Patch to implement rotates by zero
Mon Aug 26 16:55:00 GMT 2002

At Tue, 20 Aug 2002 13:19:12 +0000 (UTC), "Maciej W. Rozycki" wrote:
> On 17 Aug 2002 wrote:
> > AFAIK, 'sll' w/ a shift of 0 is only guaranteed to sign-extend by
> > MIPS64.  I've seen no previous documentation that defined that it must
> > work that way.
>  Well, the behaviour is defined explicitly for "sll" and "sllv" by "MIPS
> R4000 Microprocessor User's Manual" (pp. A-140, A-141), the original spec
> for the original MIPS III processor, so the assumption should be any MIPS
> III+ implementation must do them this way; otherwise it is non-compliant
> (or simply broken).

So, i did some more looking.

points that agree with you:

* All of the specific processor user manuals i checked have similar
  wording re: sll doing a sign extension even for not-sign-extended
  64-bit inputs, but i didn't check many.

* I checked the r4k UM and it does in fact match what you said, _but_
  I do note that the PDF I have (second edition, from the MIPS web
  site IIRC), same pages as you mention, has change bars next to the
  statements in sll/sllv descriptions which define this behaviour.  I
  don't know how first edition looked (or how the earliest r4k parts

* An ancient MIPS IV ISA document i got from the SGI web or FTP site
  once ("it was a while ago") agrees.  (it also has the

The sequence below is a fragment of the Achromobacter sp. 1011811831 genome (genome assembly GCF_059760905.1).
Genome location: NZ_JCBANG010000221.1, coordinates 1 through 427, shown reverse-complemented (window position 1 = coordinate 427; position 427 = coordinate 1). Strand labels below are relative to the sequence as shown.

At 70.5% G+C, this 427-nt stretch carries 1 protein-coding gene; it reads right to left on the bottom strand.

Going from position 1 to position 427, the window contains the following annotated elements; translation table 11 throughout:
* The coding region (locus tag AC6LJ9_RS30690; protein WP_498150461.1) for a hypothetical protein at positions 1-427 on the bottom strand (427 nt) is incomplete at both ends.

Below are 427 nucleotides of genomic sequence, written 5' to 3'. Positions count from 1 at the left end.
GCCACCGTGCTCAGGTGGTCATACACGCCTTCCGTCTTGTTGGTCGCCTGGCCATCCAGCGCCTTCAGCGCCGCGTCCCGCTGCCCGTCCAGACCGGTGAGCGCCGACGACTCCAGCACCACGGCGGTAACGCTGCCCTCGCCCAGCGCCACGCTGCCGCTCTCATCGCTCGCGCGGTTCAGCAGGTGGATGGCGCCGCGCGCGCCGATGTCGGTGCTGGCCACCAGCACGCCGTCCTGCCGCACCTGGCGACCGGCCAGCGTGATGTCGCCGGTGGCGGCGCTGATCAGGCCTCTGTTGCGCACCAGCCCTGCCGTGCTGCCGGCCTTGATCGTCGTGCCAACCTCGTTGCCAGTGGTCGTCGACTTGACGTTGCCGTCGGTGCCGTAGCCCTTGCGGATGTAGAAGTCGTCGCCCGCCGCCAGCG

broken-assembler caveat.)

points that don't (but don't strongly disagree wither):

* MIPS RISC Architecture (Kane & Heinrich -- the version updated for
  r4000) makes no specific mention of this behaviour.  (it doesn't
  provide the description about unpredictable operation for the
  not-sign-extended 64-bit operands, either, though.  Arguably, this
  is more of an 'architecture' reference than the r4k UM is... but,
  well, this isn't a great book IMO.  8-S)

* similarly, See MIPS Run doesn't mention this sign-extending
  behaviour, either, at least not in the most obvious-to-me places.
  (IMO, for precise instruction descriptions, though, this isn't the
  best book in the world either.)

Personally, I only use binutils as my assembler, and I only use mips64
parts these days... so doing what you suggest would be fine w/ me.

Looking at the documentation, I can't find any strong counterexamples
to your claim that using sll consistently to sign extend should be OK.
However, if it is used, and support for other assemblers is continued
in gcc there probably should be an autoconf test to see that the
assembler is OK.


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